The Democratic governor released a 2013-2014 budget plan this week that boosts funding for K-12 schools and higher education, thanks in part to voter approval in November of Proposition 30, which temporarily raises sales and income taxes.
College and university leaders welcomed the increased funding, saying the money would help reverse years of cuts. So far, no tuition hikes are on the table.
"The proposed budget heads us in the right direction," said CSU Chancellor Timothy White.
The University of California and California State University systems would each receive an additional $250 million, which includes $125 million promised for not raising tuition this academic year. California Community Colleges, which has 112 campuses, would get a $197 million boost.
Brown proposed a plan to steadily increase funding for the three systems over the next four years, but only if they freeze fees at current levels, noting that UC and CSU tuition has nearly doubled over the past five years.
The governor said he plans to attend meetings of the UC Board of Regents and CSU Board of Trustees over the next two weeks to urge university administrators to spend within
"The people in the university are going to have to find a way to do the same thing with fewer growing resources than they're used to," Brown told reporters Thursday. "Can we turn down this relentless increase in spending that is so much higher than the cost of living?"
Brown wants colleges and universities to expand the number of online courses they offer to reduce costs and allow more students to get the classes they need to graduate.
His budget plan calls for UC and CSU to each spend $10 million to develop digital versions of high-demand courses—and $17 million for the community college system to develop a "virtual campus" of 250 new online courses.
"Deploy your teaching resources more effectively," Brown said. "We want more kids to be able to get through school quicker."
Brown's budget proposes caps on the number of classes students can take at in-state tuition levels, a policy aimed at encouraging so-called super seniors to complete their degrees faster.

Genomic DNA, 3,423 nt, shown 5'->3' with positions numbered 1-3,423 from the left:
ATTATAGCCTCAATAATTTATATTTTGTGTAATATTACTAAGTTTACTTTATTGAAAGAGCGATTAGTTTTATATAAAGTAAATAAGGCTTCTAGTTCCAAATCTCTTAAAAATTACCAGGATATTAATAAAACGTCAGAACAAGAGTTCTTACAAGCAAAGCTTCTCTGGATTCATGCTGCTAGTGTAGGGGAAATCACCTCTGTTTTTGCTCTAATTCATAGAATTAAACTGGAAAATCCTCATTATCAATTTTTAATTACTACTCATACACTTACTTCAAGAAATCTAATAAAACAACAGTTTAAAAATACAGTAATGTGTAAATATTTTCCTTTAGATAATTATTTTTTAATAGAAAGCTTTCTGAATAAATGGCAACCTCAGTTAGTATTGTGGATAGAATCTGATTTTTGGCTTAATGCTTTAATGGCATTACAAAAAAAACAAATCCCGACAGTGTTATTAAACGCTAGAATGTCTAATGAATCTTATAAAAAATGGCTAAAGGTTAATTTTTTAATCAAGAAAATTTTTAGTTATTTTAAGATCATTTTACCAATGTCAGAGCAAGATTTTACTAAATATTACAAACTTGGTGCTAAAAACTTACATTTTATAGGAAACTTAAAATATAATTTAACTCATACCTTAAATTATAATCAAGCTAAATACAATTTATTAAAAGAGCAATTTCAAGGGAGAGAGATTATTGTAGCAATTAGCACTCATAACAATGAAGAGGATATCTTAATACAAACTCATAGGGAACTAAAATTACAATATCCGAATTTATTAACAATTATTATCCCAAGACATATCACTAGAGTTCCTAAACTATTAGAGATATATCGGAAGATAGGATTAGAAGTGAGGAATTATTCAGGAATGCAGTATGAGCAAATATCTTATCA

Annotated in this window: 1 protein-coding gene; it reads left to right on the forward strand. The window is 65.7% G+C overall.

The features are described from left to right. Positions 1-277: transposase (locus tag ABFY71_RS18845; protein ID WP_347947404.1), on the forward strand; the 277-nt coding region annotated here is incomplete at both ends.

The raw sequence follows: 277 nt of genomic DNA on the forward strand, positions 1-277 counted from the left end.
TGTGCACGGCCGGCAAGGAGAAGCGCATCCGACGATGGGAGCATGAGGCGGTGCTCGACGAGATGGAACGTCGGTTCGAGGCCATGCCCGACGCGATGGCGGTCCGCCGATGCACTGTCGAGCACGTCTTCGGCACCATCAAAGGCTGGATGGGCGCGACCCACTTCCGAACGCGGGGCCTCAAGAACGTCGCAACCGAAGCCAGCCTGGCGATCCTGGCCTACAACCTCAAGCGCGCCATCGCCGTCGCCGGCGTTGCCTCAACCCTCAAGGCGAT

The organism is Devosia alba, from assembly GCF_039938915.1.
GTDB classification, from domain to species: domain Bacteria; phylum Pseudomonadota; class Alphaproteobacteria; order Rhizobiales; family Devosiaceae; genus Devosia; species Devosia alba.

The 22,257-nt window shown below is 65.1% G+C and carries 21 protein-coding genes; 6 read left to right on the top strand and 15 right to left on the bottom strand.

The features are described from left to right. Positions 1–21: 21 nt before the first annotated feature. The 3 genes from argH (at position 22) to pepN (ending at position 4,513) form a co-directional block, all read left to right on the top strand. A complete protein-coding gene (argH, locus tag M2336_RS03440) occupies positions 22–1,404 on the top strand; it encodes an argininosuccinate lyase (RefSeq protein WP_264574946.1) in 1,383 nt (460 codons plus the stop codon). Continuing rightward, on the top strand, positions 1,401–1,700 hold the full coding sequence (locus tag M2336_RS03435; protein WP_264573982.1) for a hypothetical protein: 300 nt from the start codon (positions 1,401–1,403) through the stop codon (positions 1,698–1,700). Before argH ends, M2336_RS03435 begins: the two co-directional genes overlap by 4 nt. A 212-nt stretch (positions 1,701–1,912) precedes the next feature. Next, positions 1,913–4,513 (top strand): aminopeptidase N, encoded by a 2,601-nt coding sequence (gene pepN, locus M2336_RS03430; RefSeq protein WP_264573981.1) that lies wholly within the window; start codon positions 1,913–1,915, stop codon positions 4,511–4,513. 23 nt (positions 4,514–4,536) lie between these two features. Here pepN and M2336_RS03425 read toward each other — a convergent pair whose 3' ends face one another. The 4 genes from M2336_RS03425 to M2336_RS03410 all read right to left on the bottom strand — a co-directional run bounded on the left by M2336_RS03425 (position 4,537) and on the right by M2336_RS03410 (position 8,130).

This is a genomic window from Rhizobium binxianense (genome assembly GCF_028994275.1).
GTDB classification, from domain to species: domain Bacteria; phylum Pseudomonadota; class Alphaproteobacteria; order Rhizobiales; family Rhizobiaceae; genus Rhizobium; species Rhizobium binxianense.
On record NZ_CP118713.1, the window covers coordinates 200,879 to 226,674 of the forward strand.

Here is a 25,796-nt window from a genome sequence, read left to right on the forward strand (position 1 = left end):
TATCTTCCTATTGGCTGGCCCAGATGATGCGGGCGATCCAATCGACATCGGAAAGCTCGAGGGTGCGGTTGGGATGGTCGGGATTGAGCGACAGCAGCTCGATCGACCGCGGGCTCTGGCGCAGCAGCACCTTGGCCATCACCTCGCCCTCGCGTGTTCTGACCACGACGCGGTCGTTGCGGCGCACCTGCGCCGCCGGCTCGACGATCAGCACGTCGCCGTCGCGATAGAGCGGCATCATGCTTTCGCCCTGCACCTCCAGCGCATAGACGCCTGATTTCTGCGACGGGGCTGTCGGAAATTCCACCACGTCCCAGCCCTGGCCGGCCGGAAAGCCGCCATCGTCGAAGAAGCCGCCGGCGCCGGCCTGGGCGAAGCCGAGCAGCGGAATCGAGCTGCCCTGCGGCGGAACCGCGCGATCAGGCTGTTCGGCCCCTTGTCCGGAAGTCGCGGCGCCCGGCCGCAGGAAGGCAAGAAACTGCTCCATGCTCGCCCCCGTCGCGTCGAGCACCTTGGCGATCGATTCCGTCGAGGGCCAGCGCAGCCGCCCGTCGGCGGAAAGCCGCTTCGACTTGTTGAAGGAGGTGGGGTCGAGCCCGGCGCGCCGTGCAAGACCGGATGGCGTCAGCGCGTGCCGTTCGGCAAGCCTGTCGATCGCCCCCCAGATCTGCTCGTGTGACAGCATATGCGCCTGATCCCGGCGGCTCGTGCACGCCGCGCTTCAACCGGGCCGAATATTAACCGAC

UC and CSU students would be limited to 270 quarter units or 180 semester units—50 percent more than the minimums needed to graduate. Community college students would be limited to 90 units. Those thresholds would fall in subsequent years.
State lawmakers also warned colleges and universities against raising tuition when the state gives them more money.
UC and CSU cannot "come back and find ways to raise fees on students when the circumstances don't warrant it, and clearly the circumstances don't warrant it," said Assembly Speaker John Perez, D-Los Angeles.
The state Legislature sets fees for California Community Colleges, and there are no proposals to raise them next school year, said spokeswoman Paige Marlatt Dorr.
UC officials noted the 10-campus system currently receives about $1 billion less—about 30 percent—in state funding than it received five years ago. Tuition increases only made up 38 percent of that shortfall, with the rest covered by spending cuts, restructuring operations, fundraising and other revenue sources.
"At this time there are no plans to propose a tuition increase," UC spokesman Steve Montiel said Friday. He added that the goal is to avoid an increase this fall, but "it's hard to say anything definitive at this point because it's early in the budget process."
CSU Chancellor White said the 23-campus system would continue its efforts to operate more efficiently, noting that state funding for the system also has declined more than 30 percent over the past five years.
"Tuition is really the last resort," CSU spokesman Mike Uhlenkamp said Friday. "We wouldn't increase tuition unless we were forced to, and there's no real reason to do so at this point."
Associated Press Writer Juliet Williams contributed to this report from Sacramento.